Facing the data: A Conversation on authority and truth
Dr. Kimberly Kay Hoang
May 5, 2022
What does it take to change your mind? What kind of relationship exists between our existing worldviews—that is, our guiding values and basic assumptions about the world—and new information that might challenge aspects of those worldviews? Each of us is regularly faced with these questions of how we might balance and relate the new and possibly challenging data with our already established worldviews. In our democratic society, there is a vast range of worldviews and approaches to data that have converged into a crisis of authority and truth. It seems like almost anyone can make “authoritative” declarations in political, religious, economic, and social institutions. Their legitimacy might be established by a credential or institution, but it also might simply be established by how many followers they have on social media or how many monthly listeners their podcast has. This is complicated by bad actors and social media troll farms that appear to be grassroots movements, but which have institutional agendas. As a result of this hyper-democratized moment, both religion and science face their own crisis of authority and truth.
Worlds To Explore: Astrobiology and the Wonder of Not Knowing (Yet)
The Rev. Dr. Lucas Mix
November 9, 2021
Why explore space? Because we don’t know what we’ll find. Astrobiologists have yet to find evidence of alien life, but the search has yielded tremendous benefits for planetary science and terrestrial biology. It has prompted truly global, deep-time thinking about life and our place in the cosmos. Lucas Mix will share his experiences from 25 years working with NASA on interdisciplinary communication in the search for life, an endeavor that requires collaboration across the natural sciences as well as serious input from the humanities. He will talk about the role of humility, curiosity, and wonder when looking for life “but-not-as-we-know it.” We balance confidence in current knowledge with delight in opportunities to update it. A similar balance will be necessary as we develop spaceflight and the unpredictable trajectory of humans in space.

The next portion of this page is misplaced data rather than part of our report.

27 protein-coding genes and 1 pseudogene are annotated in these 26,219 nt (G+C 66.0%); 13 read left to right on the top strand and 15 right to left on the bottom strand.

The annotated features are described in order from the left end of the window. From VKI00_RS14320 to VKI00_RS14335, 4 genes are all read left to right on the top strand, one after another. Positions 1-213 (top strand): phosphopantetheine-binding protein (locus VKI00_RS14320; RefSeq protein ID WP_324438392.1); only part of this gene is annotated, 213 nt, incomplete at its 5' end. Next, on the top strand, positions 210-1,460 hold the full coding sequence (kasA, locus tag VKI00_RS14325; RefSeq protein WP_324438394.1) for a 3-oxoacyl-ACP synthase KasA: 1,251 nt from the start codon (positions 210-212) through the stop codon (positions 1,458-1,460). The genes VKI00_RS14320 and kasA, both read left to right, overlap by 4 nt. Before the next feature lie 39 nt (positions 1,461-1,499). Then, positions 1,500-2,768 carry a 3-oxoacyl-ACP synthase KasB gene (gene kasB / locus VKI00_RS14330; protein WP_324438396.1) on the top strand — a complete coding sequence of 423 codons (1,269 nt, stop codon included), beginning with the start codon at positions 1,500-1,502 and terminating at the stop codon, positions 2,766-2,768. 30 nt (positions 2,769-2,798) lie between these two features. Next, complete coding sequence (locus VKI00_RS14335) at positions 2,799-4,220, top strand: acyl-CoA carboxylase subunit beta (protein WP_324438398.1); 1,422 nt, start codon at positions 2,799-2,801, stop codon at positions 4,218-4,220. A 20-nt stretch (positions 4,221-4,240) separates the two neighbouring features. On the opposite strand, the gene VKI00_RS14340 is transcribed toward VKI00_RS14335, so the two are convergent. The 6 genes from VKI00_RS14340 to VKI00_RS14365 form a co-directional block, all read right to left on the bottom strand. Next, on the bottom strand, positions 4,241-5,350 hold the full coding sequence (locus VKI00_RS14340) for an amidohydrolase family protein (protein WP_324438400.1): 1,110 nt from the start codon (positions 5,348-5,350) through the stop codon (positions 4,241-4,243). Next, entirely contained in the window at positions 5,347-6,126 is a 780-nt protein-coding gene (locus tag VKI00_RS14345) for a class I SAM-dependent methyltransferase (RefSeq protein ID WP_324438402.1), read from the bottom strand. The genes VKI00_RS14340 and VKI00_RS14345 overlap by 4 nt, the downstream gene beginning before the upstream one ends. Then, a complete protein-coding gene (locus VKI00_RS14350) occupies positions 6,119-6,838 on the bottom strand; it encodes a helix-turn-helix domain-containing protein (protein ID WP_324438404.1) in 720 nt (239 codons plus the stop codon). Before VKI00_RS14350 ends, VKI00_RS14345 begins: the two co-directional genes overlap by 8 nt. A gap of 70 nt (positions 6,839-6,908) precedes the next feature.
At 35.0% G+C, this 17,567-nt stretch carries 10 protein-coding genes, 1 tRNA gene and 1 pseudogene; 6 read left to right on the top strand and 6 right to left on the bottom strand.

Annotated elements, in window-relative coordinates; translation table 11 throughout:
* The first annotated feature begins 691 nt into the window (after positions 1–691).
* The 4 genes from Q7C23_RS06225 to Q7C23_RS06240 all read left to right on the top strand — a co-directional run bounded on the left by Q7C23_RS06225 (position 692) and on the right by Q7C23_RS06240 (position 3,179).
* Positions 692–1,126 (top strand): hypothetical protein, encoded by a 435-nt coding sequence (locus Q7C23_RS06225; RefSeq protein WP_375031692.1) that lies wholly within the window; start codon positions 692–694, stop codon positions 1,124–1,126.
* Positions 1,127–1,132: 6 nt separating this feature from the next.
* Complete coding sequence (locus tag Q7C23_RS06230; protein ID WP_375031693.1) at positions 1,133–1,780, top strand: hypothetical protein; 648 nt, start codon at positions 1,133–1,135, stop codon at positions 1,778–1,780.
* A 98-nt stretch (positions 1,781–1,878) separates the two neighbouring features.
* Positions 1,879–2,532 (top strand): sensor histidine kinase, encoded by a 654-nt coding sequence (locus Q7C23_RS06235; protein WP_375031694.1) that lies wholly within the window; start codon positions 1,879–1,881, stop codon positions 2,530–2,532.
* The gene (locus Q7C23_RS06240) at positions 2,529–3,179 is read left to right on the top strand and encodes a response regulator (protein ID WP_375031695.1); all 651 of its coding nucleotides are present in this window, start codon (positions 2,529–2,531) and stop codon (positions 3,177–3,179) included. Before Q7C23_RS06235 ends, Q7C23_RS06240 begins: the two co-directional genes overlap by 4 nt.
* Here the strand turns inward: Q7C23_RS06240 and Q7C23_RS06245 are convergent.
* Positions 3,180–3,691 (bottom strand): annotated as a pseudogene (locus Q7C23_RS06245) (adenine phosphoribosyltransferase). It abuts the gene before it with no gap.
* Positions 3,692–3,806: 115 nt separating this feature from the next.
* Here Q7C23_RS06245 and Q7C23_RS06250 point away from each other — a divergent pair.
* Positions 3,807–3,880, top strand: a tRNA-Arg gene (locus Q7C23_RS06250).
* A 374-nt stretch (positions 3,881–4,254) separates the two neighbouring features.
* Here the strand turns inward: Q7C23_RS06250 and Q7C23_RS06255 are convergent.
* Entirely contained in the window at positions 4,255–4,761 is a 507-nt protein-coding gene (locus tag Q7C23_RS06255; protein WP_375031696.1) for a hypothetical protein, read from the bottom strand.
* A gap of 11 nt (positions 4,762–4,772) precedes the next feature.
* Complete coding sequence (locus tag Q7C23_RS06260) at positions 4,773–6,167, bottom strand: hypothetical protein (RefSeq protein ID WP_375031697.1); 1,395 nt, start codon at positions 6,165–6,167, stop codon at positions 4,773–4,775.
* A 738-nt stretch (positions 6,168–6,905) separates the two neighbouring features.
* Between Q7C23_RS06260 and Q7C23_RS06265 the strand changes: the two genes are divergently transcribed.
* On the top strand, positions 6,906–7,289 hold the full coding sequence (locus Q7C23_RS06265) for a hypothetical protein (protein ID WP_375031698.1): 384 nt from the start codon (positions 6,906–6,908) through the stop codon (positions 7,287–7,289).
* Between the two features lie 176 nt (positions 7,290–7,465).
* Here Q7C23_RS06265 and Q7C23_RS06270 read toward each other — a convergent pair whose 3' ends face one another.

Dr Mix studies broad life-concepts – including plants, fungi, and bacteria as well as humans and other animals – at the intersection of philosophy, theology, and science. His academic work includes an introduction to astrobiology science (Life in Space: Astrobiology for Everyone, Harvard Press, 2009), a history of definitions of life (Life Concepts from Aristotle to Darwin: On Vegetable Souls, Palgrave, 2018) and a primer on teleology for biologists (The End of Final Causes in Biology, Palgrave, in editing). As this year’s Blumberg Chair in Astrobiology at the Library of Congress, he is working on the interaction of science and science fiction as we imagine the future of life in the cosmos.
We enjoyed Lucas' presentation and lively conversation over dinner. You can find Lucas' presentation here.
We invited participants to reflect on the following questions:
1. What’s the coolest thing you know about the universe?
2. What would you most like to know, but suspect you won’t be able to discover in your lifetime?
3. What are you most excited about that you don’t know now, but think you may know within 5 years?
4. What are you curious about that motivates your own work?
During the pandemic, all Roundtable events were offered online. The following events were hosted by our partner Roundtable sites.
What is human nature?
Moral Challenges for Genetic Engineering Research Today
June 17, 2021
Details coming soon...
LIVING AND DYING IN THE TIME OF COVID
February 10, 2021
GOD AND THE HUMAN MIND
How Do Cognitive Science and Neuroscience Interface with Religion?
January 27, 2021
Additional (short) readings and journal articles that might be of interest:
WHAT SCIENTISTS AROUND THE WORLD THINK ABOUT RELIGION AND WHY IT MATTERS
November 12, 2020
Exploring The Mysteries of Existence, From Microbes to The Cosmos
July 22, 2020